An annoying feature of the new smartphones is that they often devote a substantial portion of their horsepower to figuring out how to get more of my money via adverts, music, etc.
This is not surprising but you'd like the option of being able to shut it off. In the case of some phones (don't want to point the finger and have people oogling my info..;-), you can't uninstall it. Fortunately, my phone is old enough so that the installed app won't work with the current "store" and I AM able to deinstall all of the updates. However, even with the notifications box unchecked, it still pesters me to update... Grrr. So hopefully the smartness in the newer designs won't have similar annoying features.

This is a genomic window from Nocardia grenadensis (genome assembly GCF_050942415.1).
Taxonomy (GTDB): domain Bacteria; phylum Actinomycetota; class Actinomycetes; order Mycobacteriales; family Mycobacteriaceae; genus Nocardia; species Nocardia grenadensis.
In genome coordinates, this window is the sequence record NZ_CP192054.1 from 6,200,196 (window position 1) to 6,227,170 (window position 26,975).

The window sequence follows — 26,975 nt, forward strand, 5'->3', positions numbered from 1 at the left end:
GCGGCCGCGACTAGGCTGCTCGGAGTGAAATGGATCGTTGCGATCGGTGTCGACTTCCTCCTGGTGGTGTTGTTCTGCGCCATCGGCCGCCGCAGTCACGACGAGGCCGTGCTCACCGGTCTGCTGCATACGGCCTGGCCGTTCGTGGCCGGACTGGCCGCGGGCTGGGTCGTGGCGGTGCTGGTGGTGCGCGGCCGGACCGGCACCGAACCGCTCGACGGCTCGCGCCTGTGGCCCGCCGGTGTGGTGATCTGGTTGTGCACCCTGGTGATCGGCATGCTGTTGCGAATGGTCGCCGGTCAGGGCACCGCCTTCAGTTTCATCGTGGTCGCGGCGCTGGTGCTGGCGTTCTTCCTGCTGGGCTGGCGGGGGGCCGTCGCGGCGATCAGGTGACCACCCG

What will really make smartphones smarter are advances in the UI -- intelligent assistants like Siri, fingerprint or retinal scan security, and features like Samsung's eye detection that pauses video when you look away. These are all steps in the right direction, but there is a lot of room for improvement.
What are the engineering and design challenges in creating successful IoT devices? These devices are usually small, resource-constrained electronics designed to sense, collect, send, and/or interpret data. Some of the devices need to be smart enough to act upon data in real time, 24/7. Are the design challenges the same as with embedded systems, but with a little developer- and IT-skills added in? What do engineers need to know? Rick Merritt talks with two experts about the tools and best options for designing IoT devices in 2016. Specifically the guests will discuss sensors, security, and lessons from IoT deployments.